By Steve Holland and Trevor Hunnicutt
WASHINGTON (Reuters) -The U.S., Saudi Arabia, India and other nations are discussing a possible infrastructure deal that could reconfigure trade between the Gulf and South Asia, linking Middle Eastern countries by railways and connecting to India by port, according to U.S. officials aware of the conversations.
The talks, which have also included the United Arab Emirates and Europe, may or may not yield a concrete result in time for an announcement on the sidelines of this week’s Group of 20 (G20) leaders meeting, the people said.
The conversations have been underway for months but are fluid, one of the people said.
U.S. President Joe Biden is on his way to the G20 conference in New Delhi, India, where he is set to meet Indian Prime Minister Narendra Modi and may also have talks with Saudi Crown Prince Mohammed Bin Salman.
The plans for a sweeping, multi-national ports and rail deal would come at a critical time. To counter China’s Belt and Road global infrastructure push, Biden is pitching Washington as an alternative partner for and investor in developing countries at the G20, especially in the Indo-Pacific region.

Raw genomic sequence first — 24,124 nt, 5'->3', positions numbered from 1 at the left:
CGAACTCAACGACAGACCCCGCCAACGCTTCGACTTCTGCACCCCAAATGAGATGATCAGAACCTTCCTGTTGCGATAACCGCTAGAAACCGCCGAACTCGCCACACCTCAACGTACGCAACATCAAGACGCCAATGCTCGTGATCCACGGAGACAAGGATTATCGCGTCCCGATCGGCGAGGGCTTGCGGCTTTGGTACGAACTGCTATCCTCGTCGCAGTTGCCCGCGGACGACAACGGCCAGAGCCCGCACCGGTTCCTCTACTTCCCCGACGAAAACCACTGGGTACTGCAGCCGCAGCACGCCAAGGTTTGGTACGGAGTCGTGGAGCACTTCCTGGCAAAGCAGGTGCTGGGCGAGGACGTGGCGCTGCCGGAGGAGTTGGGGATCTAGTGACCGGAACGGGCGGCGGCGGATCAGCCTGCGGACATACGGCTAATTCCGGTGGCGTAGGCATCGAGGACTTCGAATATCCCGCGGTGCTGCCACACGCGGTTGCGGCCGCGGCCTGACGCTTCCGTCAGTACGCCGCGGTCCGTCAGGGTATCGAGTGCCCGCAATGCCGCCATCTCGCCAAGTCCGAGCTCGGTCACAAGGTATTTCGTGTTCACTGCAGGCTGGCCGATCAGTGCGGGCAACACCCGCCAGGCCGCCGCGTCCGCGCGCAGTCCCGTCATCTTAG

It also comes as the Biden administration seeks a broader diplomatic deal in the Middle East that would have Saudi Arabia recognize Israel. The negotiations over a multi-country infrastructure deal were first reported by Axios.
Beyond the diplomatic implications, officials said they hope such an infrastructure deal could reduce shipping times, cost, the use of diesel and make trade faster and cheaper.
(Reporting by Steve Holland and Trevor Hunnicutt; Editing by Heather Timmons and Jamie Freed)